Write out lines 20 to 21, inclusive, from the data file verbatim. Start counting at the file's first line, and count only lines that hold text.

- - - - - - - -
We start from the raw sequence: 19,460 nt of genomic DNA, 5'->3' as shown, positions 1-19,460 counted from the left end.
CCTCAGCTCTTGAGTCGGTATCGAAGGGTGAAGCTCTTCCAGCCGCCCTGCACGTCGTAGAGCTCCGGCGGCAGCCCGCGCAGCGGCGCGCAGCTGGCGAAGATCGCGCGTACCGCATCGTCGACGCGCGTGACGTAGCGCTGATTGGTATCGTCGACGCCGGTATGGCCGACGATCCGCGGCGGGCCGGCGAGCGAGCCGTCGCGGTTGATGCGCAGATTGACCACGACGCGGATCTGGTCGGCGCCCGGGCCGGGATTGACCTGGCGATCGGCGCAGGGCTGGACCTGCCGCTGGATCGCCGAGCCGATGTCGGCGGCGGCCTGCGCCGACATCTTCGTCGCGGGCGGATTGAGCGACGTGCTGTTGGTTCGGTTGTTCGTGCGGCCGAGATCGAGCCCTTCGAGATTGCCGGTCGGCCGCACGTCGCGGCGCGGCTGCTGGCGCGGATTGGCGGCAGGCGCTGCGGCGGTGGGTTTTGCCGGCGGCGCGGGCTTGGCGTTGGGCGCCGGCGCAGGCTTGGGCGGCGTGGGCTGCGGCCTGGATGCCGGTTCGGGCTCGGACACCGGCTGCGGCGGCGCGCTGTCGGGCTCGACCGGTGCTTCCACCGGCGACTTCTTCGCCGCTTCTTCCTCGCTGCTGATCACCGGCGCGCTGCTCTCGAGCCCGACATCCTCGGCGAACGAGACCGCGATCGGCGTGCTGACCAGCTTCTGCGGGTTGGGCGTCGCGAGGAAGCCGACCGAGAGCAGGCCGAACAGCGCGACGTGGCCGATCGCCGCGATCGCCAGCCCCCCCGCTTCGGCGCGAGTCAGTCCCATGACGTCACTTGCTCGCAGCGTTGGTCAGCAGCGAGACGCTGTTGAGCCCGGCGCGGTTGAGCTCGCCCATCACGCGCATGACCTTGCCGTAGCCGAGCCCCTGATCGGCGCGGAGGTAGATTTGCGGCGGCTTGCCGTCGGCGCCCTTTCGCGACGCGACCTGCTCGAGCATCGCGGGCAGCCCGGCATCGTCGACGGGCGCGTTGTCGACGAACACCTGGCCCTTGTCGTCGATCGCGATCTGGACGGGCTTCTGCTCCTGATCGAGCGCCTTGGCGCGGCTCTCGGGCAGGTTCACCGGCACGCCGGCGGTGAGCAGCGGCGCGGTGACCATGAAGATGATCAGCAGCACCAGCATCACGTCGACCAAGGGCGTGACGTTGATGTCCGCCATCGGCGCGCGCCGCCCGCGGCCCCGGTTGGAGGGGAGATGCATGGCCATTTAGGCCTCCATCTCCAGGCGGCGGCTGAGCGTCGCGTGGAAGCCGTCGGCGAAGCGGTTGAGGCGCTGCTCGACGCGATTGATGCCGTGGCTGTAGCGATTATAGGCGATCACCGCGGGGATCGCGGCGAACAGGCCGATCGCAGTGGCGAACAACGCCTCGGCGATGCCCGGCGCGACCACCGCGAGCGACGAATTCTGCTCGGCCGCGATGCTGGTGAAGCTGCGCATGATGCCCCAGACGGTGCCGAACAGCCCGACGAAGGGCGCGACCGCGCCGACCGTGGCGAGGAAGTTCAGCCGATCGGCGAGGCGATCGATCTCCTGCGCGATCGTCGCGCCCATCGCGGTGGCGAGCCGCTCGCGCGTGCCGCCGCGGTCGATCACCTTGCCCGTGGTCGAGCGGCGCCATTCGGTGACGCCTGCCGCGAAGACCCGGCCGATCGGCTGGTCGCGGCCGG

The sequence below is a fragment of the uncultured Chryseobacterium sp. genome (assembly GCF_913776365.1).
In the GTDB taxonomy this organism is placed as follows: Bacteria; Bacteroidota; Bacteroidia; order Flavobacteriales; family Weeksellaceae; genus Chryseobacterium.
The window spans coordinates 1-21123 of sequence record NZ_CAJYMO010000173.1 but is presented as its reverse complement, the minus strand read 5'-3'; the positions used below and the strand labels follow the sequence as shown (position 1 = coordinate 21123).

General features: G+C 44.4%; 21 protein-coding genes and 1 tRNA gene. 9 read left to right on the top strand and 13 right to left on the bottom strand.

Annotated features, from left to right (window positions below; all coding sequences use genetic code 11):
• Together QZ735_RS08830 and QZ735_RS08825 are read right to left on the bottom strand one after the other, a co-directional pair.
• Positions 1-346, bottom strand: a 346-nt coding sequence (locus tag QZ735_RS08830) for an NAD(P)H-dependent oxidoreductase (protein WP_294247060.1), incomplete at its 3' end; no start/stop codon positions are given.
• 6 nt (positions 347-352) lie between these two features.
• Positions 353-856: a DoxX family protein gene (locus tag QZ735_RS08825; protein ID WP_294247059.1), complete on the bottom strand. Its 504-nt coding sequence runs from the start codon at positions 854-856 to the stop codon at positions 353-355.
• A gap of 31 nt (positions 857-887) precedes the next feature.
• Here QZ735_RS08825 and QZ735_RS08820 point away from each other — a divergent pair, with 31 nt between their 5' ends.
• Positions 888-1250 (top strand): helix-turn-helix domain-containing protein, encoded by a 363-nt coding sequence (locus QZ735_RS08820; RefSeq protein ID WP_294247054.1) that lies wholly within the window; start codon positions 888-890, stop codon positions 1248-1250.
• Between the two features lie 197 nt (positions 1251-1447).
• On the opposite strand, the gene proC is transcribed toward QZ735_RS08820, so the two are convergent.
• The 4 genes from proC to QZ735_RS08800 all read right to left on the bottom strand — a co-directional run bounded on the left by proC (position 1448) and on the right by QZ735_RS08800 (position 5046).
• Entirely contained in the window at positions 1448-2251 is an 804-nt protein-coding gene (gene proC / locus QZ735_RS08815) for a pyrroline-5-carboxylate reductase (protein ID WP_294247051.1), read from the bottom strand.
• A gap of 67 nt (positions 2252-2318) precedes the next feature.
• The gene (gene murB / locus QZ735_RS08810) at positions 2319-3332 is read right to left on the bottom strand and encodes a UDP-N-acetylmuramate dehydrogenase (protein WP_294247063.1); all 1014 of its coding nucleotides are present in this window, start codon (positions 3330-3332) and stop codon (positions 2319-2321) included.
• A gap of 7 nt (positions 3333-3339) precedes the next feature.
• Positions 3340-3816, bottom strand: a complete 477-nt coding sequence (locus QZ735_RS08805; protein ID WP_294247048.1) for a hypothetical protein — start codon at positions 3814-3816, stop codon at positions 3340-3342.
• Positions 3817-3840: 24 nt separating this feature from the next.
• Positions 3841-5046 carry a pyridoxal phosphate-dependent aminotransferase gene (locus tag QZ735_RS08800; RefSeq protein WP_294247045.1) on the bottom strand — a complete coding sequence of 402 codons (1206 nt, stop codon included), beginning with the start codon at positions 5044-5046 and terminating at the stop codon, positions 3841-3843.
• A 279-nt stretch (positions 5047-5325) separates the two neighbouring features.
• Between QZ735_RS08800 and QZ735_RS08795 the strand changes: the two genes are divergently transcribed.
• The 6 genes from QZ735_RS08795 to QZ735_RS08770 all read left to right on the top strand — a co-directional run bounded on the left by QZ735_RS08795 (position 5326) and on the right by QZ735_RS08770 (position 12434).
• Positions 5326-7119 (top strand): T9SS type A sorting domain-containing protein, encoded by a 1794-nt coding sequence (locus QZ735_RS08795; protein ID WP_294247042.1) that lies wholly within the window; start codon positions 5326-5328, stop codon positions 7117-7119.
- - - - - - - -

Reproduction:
• The gene (gene murB / locus QZ735_RS08810) at positions 2319-3332 is read right to left on the bottom strand and encodes a UDP-N-acetylmuramate dehydrogenase (protein WP_294247063.1); all 1014 of its coding nucleotides are present in this window, start codon (positions 3330-3332) and stop codon (positions 2319-2321) included.
• A gap of 7 nt (positions 3333-3339) precedes the next feature.